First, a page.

Tuesday, 5 July, 2022
E-paper

Keep monkeypox at bay

Just when we thought that we had a break from the global pandemic of Covid-19, the outbreak of a rare disease like monkeypox in 30 non-endemic countries has raised a concern that may likely place the entire Bangladesh on another health watch. Little has been known about the new disease except that the virus does not spread as fast as the coronavirus, but has obvious symptoms and presently has no cure. No monkeypox case has been reported in the country, so far. But, considering the country’s open borders with India, it could be just a matter of time before the latest virus is detected here. We should learn from our past mistakes. Perhaps, everyone knows that it is because of sheer callousness of the health authorities and personnel at the country’s entry points, Covid-19 shot up sharply countrywide.

The fatal virus was first transmitted here from a group of returnee Italian expatriates. On arrival at Dhaka airport, instead of keeping the returnees in mandatory quarantine, they were allowed to leave with a promise of voluntary 'home quarantine.' On arrival at their village homes, they forgot the promise and freely mixed with local people putting their lives at great risk. According to an estimation of the WHO, 141,000 Bangladeshis had to pay the price of the health ministry's callousness through their valuable lives. All concerned should remain vigilant so that the past mistakes do not recur. Authorities should at once begin symptoms screening for travellers from countries where monkeypox has been reported. Travellers with symptoms must undergo quarantine for one or two weeks.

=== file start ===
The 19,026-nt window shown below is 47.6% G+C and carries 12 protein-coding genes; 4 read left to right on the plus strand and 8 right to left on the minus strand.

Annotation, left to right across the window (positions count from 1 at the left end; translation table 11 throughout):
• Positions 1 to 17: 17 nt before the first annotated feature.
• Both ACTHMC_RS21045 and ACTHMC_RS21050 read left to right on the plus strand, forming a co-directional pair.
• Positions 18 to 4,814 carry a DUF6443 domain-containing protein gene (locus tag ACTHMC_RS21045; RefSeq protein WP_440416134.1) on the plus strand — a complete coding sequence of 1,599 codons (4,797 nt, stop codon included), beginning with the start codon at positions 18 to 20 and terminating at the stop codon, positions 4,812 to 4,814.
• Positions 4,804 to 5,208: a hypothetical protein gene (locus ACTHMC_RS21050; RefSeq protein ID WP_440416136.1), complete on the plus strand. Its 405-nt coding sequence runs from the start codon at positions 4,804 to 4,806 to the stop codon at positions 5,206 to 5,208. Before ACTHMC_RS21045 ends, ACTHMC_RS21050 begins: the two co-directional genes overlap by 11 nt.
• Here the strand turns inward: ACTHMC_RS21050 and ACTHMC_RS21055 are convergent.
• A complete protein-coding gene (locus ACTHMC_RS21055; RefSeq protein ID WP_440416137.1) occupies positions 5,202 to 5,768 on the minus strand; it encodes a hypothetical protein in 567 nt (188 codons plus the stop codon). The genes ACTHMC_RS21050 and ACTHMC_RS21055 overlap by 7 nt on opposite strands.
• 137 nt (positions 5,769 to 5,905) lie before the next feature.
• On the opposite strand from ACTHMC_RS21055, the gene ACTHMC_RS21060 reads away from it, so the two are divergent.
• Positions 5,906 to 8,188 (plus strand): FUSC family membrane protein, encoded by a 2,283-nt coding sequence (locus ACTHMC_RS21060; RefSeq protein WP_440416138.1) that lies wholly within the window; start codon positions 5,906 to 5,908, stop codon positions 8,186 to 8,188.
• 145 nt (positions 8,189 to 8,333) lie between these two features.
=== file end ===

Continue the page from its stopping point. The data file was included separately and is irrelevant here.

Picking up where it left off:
The harshest possible punishment should be imposed on on-duty personnel for any dereliction of duty. The UN agency prescribes preventive measures that are the same as those for Covid-19: masking, hand washing, disinfection of surfaces that are frequently touched, respiratory etiquette, distancing and avoidance of large gatherings. Law enforcers should strictly enforce rules to prevent the spread of yet another potentially deadly viral disease. Monkeypox spreads among humans through sustained close contact. This can happen through respiratory droplets, bodily fluids, skin lesions or contaminated materials. Both the government and public are advised to remain on alert for symptoms of the viral disease. This newspaper calls upon the state authorities to take pre-emptive measures to keep it at bay.